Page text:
While the US version states that it’s only the lower chambers that has many magical doors, the NL version suggests the entire castle is a maze of portals. Coupled with the wizard being identified as disturbed in some manner, I decided that the rooms should likely be a very curious mix of locations. The monsters are said to be “trapped in time”, so I decided that the rooms themselves should be trapped in time as well. What if the portals didn’t just transfer you through space but also through time?

Now I had a better view of what I would do. There’d be only two rooms in the “now”: the starting point and the mine. The other rooms would be links to different points of time in the same geographical space. Once I’d decided this, I took a little inspiration from the NES classic Chrono Trigger and decided I wanted rooms ranging from neolithic to post-apocalyptic times. Finally, something to go with!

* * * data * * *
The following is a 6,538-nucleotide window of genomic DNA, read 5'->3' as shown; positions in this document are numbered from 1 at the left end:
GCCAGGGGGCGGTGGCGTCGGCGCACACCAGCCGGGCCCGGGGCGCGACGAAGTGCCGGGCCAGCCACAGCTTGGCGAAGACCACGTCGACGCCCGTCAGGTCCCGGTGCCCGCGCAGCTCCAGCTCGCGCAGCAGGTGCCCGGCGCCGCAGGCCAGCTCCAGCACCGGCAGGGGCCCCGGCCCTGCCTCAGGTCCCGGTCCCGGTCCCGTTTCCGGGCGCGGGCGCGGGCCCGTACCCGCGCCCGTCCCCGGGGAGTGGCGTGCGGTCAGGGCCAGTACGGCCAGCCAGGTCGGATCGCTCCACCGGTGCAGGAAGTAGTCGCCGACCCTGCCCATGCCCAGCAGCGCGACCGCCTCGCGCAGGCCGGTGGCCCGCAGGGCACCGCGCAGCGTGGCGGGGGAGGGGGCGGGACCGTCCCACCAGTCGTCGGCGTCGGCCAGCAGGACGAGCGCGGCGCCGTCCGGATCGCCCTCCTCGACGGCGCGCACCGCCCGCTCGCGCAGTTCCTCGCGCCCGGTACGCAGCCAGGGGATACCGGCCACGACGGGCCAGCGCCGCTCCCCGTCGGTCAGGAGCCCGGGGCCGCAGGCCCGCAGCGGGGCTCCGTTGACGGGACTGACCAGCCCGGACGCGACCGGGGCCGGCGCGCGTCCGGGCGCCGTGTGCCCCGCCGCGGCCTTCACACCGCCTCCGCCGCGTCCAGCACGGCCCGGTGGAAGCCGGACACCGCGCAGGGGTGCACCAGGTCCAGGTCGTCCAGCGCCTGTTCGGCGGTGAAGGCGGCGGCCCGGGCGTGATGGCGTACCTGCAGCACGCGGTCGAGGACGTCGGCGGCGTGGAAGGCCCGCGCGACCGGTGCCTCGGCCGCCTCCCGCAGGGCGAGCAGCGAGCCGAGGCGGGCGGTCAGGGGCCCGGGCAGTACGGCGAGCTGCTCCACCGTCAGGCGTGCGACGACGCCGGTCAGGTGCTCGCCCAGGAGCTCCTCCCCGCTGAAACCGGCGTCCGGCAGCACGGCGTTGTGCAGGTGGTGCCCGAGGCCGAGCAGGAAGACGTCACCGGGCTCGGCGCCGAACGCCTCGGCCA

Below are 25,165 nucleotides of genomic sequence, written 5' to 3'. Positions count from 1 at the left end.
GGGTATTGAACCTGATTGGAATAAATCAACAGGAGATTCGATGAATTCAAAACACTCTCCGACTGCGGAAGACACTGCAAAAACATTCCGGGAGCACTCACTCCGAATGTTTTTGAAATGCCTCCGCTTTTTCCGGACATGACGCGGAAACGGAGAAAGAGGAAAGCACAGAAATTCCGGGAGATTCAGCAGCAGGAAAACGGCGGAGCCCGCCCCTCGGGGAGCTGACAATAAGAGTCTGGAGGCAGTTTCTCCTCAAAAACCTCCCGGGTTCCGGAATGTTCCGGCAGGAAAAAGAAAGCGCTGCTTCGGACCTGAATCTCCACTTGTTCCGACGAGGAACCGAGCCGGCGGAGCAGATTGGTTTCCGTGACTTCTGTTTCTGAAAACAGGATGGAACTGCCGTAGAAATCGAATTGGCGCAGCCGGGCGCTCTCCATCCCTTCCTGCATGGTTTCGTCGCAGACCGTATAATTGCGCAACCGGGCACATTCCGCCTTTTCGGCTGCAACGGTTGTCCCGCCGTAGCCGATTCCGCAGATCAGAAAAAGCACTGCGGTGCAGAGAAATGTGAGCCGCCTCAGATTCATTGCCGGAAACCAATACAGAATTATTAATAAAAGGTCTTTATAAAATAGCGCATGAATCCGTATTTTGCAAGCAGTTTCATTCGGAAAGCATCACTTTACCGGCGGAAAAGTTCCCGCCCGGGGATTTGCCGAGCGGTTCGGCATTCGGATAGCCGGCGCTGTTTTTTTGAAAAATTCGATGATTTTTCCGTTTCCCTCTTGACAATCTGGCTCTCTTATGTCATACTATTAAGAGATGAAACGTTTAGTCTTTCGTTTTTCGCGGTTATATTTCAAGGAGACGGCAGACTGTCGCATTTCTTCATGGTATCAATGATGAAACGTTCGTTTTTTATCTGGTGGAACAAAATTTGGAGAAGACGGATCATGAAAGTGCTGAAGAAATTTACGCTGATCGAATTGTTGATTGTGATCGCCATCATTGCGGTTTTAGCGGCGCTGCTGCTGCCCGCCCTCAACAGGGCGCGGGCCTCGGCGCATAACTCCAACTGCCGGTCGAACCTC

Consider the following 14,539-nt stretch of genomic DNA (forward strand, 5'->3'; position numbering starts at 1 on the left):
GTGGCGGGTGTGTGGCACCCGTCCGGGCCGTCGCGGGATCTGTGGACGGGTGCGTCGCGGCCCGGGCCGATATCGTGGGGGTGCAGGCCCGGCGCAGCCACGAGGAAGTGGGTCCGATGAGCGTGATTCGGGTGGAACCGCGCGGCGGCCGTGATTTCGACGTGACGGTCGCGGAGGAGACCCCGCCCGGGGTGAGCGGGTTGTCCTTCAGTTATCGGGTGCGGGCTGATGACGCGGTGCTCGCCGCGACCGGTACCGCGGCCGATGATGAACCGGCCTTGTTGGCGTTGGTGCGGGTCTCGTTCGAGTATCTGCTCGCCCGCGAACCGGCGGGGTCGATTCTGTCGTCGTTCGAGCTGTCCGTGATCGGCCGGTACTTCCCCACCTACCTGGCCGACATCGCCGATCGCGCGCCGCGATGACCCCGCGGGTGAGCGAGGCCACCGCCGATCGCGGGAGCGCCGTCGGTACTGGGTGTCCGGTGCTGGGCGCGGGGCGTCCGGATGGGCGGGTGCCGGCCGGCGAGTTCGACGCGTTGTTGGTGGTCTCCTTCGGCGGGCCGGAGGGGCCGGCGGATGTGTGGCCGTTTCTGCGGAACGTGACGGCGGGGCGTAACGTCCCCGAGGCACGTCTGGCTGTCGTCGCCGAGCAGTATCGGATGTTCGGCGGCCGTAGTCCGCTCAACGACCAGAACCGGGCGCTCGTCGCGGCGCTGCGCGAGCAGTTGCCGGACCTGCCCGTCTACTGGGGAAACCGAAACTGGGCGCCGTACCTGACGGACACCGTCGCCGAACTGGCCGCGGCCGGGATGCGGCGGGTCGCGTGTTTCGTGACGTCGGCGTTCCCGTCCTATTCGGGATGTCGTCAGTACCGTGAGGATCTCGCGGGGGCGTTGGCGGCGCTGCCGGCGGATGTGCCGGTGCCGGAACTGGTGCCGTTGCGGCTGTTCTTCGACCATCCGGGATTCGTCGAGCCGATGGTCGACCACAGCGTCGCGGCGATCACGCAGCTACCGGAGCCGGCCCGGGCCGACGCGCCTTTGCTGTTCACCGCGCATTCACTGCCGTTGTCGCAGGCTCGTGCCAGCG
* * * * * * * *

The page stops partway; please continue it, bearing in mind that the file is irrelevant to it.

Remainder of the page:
Translating into a final map

In one way, this map was somewhat easy, as I had some separate rooms that could each be their own thing. On the other hand, that made the map incredibly complex as well. I couldn’t rely on my usual methodology of making sense of the structure as a whole, or indicating some environmental storytelling in the relationship between spaces. I was just limited to single rooms and what I could do in there. On the one hand, I wanted to make filled spaces but on the other hand the more I would fill a space the less useful it would be for players to move around in. Given how much more claustrophic these spaces would already be, I chose to keep the rooms relatively sparse, so as not to overload the players.